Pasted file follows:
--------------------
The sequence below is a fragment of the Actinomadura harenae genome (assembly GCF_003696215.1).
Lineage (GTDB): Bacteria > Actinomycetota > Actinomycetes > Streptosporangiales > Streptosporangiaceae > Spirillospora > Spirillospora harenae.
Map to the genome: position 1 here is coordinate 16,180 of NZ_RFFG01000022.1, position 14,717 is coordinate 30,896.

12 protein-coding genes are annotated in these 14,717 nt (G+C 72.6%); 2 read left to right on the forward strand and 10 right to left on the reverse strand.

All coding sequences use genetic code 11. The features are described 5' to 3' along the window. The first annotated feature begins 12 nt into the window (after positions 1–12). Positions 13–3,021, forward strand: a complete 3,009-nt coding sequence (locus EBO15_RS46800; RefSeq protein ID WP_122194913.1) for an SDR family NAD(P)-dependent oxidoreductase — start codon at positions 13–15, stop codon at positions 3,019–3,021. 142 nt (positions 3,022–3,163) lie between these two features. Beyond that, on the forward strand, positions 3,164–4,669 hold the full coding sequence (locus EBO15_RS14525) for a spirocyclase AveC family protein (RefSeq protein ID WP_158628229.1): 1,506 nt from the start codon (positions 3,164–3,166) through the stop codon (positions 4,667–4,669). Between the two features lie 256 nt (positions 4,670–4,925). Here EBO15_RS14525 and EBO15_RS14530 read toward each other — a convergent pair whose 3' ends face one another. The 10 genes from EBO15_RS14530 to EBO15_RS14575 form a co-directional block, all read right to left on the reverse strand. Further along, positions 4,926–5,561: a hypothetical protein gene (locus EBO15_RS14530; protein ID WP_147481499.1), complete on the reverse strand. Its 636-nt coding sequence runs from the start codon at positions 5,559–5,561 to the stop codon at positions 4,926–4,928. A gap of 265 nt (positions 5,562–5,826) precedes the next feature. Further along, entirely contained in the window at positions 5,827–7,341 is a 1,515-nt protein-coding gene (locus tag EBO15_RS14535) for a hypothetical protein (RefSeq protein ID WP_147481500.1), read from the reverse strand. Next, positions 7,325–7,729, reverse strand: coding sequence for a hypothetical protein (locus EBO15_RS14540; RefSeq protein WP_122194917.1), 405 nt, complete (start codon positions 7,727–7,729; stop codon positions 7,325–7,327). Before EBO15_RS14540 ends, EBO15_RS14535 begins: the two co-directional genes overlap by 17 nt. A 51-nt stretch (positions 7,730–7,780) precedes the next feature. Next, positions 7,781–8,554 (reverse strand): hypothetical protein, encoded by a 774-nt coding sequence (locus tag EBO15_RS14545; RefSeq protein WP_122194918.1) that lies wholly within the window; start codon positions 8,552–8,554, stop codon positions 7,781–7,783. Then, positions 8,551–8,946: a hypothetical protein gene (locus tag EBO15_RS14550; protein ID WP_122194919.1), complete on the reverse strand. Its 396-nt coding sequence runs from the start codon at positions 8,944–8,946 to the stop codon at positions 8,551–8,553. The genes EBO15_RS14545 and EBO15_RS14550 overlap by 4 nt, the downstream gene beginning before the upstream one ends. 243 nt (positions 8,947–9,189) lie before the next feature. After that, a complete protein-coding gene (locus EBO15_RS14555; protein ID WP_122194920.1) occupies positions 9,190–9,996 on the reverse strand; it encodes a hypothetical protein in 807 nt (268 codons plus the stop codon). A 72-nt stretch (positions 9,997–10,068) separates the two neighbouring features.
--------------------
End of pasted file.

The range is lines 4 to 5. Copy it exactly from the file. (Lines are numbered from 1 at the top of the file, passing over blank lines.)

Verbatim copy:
12 protein-coding genes are annotated in these 14,717 nt (G+C 72.6%); 2 read left to right on the forward strand and 10 right to left on the reverse strand.

All coding sequences use genetic code 11. The features are described 5' to 3' along the window. The first annotated feature begins 12 nt into the window (after positions 1–12). Positions 13–3,021, forward strand: a complete 3,009-nt coding sequence (locus EBO15_RS46800; RefSeq protein ID WP_122194913.1) for an SDR family NAD(P)-dependent oxidoreductase — start codon at positions 13–15, stop codon at positions 3,019–3,021. 142 nt (positions 3,022–3,163) lie between these two features. Beyond that, on the forward strand, positions 3,164–4,669 hold the full coding sequence (locus EBO15_RS14525) for a spirocyclase AveC family protein (RefSeq protein ID WP_158628229.1): 1,506 nt from the start codon (positions 3,164–3,166) through the stop codon (positions 4,667–4,669). Between the two features lie 256 nt (positions 4,670–4,925). Here EBO15_RS14525 and EBO15_RS14530 read toward each other — a convergent pair whose 3' ends face one another. The 10 genes from EBO15_RS14530 to EBO15_RS14575 form a co-directional block, all read right to left on the reverse strand. Further along, positions 4,926–5,561: a hypothetical protein gene (locus EBO15_RS14530; protein ID WP_147481499.1), complete on the reverse strand. Its 636-nt coding sequence runs from the start codon at positions 5,559–5,561 to the stop codon at positions 4,926–4,928. A gap of 265 nt (positions 5,562–5,826) precedes the next feature. Further along, entirely contained in the window at positions 5,827–7,341 is a 1,515-nt protein-coding gene (locus tag EBO15_RS14535) for a hypothetical protein (RefSeq protein ID WP_147481500.1), read from the reverse strand. Next, positions 7,325–7,729, reverse strand: coding sequence for a hypothetical protein (locus EBO15_RS14540; RefSeq protein WP_122194917.1), 405 nt, complete (start codon positions 7,727–7,729; stop codon positions 7,325–7,327). Before EBO15_RS14540 ends, EBO15_RS14535 begins: the two co-directional genes overlap by 17 nt. A 51-nt stretch (positions 7,730–7,780) precedes the next feature. Next, positions 7,781–8,554 (reverse strand): hypothetical protein, encoded by a 774-nt coding sequence (locus tag EBO15_RS14545; RefSeq protein WP_122194918.1) that lies wholly within the window; start codon positions 8,552–8,554, stop codon positions 7,781–7,783. Then, positions 8,551–8,946: a hypothetical protein gene (locus tag EBO15_RS14550; protein ID WP_122194919.1), complete on the reverse strand. Its 396-nt coding sequence runs from the start codon at positions 8,944–8,946 to the stop codon at positions 8,551–8,553. The genes EBO15_RS14545 and EBO15_RS14550 overlap by 4 nt, the downstream gene beginning before the upstream one ends. 243 nt (positions 8,947–9,189) lie before the next feature. After that, a complete protein-coding gene (locus EBO15_RS14555; protein ID WP_122194920.1) occupies positions 9,190–9,996 on the reverse strand; it encodes a hypothetical protein in 807 nt (268 codons plus the stop codon). A 72-nt stretch (positions 9,997–10,068) separates the two neighbouring features.